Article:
Jeff Gurwitch served in the US Army for 26 years, with 19 of those being in Special Forces. Jeff has multiple tours in Iraq and Afghanistan and has seen the gamut of fighting styles from close quarters to long-range mountain fighting.
He’s also been a competitive shooter for over 15 years, competing in USPSA, IDPA, and PRS. On top of that, he also publishes articles for Defense Review and SWAT Magazine.
While his tactical credentials are certainly impressive, I wanted to use this interview to instead talk about competitive shooting and its relationship to defensive and combat shooting.
While Jeff has an impressive military and tactical background, that wasn’t what I set out to learn from him. Instead, I wanted to dig into his competitive background and learn how he thinks of the relationship between competitive and tactical worlds.
A lot of people out there, some very good tacticians, often poopoo competitive shooting as a “gamer thing” and declare that such techniques will result in your death in the real world. Jeff would disagree.
When you put things in the correct context, competitive shooting is about being faster and more accurate. By necessity, it weeds out inferior techniques in favor of those that actually work better. While there may be “gamer gear” out there that’s specialized for competition, that doesn’t mean techniques for reloads and manipulation aren’t helpful.
There’s a fair bit of chatter on the internet about keeping techniques as simple as possible using gross motor skills. For things like pistol reloads, that means techniques like the slingshot and overhand gripping methods rather of pressing the slide stop lever. Jeff argues, however, that the best and fastest competitive shooters all use the slide release because it’s simply faster.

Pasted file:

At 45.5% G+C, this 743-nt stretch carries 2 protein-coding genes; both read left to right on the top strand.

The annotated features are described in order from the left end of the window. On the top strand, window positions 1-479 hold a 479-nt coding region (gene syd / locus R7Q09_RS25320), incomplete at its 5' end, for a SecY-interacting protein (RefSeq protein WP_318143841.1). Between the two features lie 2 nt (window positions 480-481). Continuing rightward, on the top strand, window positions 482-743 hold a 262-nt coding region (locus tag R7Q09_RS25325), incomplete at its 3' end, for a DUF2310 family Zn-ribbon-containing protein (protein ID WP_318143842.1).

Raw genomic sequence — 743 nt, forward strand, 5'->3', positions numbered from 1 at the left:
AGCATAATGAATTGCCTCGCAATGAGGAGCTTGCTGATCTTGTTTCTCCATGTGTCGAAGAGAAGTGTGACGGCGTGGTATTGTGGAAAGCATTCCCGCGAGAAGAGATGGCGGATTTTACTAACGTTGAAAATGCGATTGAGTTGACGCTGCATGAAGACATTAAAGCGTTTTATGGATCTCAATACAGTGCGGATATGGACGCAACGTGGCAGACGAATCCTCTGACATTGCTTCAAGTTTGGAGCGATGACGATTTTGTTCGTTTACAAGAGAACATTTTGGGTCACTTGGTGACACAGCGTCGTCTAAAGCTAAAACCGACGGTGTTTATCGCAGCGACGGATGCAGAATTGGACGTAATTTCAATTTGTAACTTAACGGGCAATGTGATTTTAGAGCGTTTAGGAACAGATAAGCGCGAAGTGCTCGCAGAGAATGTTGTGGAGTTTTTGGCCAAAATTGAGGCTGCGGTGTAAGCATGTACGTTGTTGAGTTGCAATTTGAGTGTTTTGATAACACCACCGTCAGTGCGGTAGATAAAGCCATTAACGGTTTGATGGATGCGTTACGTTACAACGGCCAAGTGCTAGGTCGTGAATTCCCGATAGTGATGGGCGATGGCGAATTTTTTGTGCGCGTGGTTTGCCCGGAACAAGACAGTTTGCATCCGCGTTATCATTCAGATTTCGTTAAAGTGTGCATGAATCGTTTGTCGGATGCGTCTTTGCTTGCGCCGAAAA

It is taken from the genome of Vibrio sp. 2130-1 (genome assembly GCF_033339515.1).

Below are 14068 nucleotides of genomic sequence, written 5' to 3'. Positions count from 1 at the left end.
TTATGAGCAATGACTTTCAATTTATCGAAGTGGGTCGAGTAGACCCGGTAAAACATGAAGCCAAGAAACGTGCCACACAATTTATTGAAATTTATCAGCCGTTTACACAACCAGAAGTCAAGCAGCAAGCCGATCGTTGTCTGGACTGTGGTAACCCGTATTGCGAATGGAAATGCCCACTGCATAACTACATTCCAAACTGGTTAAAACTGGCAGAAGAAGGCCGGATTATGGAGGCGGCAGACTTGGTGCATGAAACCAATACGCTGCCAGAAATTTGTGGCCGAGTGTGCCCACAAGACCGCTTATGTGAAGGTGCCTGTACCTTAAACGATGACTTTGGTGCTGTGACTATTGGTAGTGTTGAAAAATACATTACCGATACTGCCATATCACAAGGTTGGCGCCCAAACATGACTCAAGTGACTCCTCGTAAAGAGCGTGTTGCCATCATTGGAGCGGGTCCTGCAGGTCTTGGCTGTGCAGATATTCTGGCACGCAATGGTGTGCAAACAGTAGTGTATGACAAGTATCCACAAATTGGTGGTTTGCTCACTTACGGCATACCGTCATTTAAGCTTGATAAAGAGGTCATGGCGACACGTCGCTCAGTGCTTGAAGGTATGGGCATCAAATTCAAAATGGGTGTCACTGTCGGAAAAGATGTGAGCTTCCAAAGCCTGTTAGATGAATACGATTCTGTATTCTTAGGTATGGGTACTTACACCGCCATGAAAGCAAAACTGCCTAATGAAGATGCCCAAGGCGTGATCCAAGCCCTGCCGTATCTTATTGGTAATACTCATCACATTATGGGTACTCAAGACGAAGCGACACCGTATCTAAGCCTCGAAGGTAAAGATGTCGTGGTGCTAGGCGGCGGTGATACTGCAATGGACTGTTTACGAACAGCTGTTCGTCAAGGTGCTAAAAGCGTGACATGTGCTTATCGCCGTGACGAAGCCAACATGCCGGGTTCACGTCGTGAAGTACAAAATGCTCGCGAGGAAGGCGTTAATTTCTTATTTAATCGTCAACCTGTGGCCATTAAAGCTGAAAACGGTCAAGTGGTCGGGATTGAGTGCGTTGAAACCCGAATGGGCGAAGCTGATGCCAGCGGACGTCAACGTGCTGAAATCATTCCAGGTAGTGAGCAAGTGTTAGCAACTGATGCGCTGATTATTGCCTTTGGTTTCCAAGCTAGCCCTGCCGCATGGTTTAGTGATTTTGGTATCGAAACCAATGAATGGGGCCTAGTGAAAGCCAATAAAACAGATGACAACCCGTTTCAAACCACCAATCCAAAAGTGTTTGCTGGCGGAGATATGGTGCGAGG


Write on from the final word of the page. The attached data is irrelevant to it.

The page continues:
There are many other fine motor skills that people figure out how to do under stress. It’s really a matter of practice and training so that it happens automatically even when you’re under stress.
Competition vs Tactical Equipment
You’ll find another example with the longer handguards and rails covering low-profile gas blocks on special operations rifles. This configuration is a direct result of 3-Gun shooting techniques and weapons.
When it comes to personal equipment, there’s a balance between speed and retention. Competition lends itself to higher levels of speed while tactical usage requires better retention. Jeff mentioned that the best balance he found was using duty-configured personal equipment in competition settings. This allowed him, and others like him, to get ample practice with their gear.
Another important topic we covered focused on the sources of training. The big takeaway is that there’s value in learning from both competitive and tactical shooters, but keep things in context. Don’t take tactical advice from someone who has never actually applied it. That’s how we end up with range theatrics like a quick glance left and right to “scan,” but it’s so quick that you aren’t actually searching for anything.
One of the best places for the average person to start is to show up at local competitions. Seasoned shooters will help you learn the rules, learn to shoot, and learn to be safe along the way.
Don’t just go to watch, show up and compete.
Every time you show up, keep working on some specific thing you want to improve. That works from stage to stage as well as match to match.
I hope you enjoyed this interview with Jeff Gurwitch. He’s a fountain of information about both competitive and defensive shooting. Be sure to leave a comment down below and check him out on Instagram and Facebook.